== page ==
Friday, 18 December 2009
Solomon Islands signs up to SPREP clean energy deal
Solomon Islands has put its name down to be part of a Pacific Caribbean arrangement on clean energy. The deal will set up a mechanism to assist countries in the Pacific and Caribbean to access cleaner and more efficient energy sources.
With the ongoing climate change talks at the UN meeting still in free fall, the Friday morning signing was the week’s first good news for Pacific and the small island development developing states – in a long week dominated by snow and even frostier like negotiations.
The leader of the Solomon Islands delegation says the initiative would not only go towards reducing greenhouse gases, but it would also result in energy efficiency for its members, as well as being more cost effective for the economies of small island countries.
“We spend something like 70 percent of our foreign reserves on purchasing fuel,” this arrangement will take pressure off our finances,” says Environment Minister Gordon Darcy Lilo.
Millions of dollars are spent on importing diesel to run generators that provide the main source of electricity to Solomon Islanders.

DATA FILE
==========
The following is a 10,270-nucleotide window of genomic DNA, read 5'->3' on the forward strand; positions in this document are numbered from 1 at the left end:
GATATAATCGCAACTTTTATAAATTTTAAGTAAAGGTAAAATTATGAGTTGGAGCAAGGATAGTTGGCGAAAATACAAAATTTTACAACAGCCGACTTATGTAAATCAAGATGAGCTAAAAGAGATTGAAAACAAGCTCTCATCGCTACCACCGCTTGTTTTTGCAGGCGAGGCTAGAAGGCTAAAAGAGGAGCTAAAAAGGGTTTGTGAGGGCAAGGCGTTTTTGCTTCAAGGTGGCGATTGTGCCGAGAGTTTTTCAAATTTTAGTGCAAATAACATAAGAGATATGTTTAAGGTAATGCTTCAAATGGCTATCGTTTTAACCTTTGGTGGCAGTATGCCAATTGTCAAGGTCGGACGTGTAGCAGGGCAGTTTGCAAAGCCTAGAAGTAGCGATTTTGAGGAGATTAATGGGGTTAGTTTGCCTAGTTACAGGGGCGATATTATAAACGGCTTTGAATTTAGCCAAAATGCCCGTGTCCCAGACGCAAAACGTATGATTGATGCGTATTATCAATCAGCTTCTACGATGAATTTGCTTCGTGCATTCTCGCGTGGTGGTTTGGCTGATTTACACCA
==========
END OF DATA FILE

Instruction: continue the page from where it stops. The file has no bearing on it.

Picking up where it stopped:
Solomon Islands deputy director of energy Nixon Kua says the arrangement will allow his country to gain access to new developments in the energy sector.
“There are some technology projects that we, for us in the Solomon Islands can take on to mitigate climate change - hydro, geothermal….we have potential in geothermal and we need to further investigate this,” says Kua.
The ultimate aim of SIDS Dock, as the initiative is called, is to increase energy efficiency by 25 percent and to generate a minimum of 50 per cent of electric power from renewable sources, as well as a 20-30 percent reduction in the transportation of fuel. All this is to be achieved by 2033. SIDS Dock will be jointly managed by the Secretariat of the Pacific Regional Environment Programme, SPREP and the Caribbean Community Climate Change Center. Kua says an important feature of SIDS Dock is provides a platform for the trade in carbon as well as access to other renewable energy sources.
“It will be a docking station for overseas countries and companies to deal with us on energy and this will benefit us.”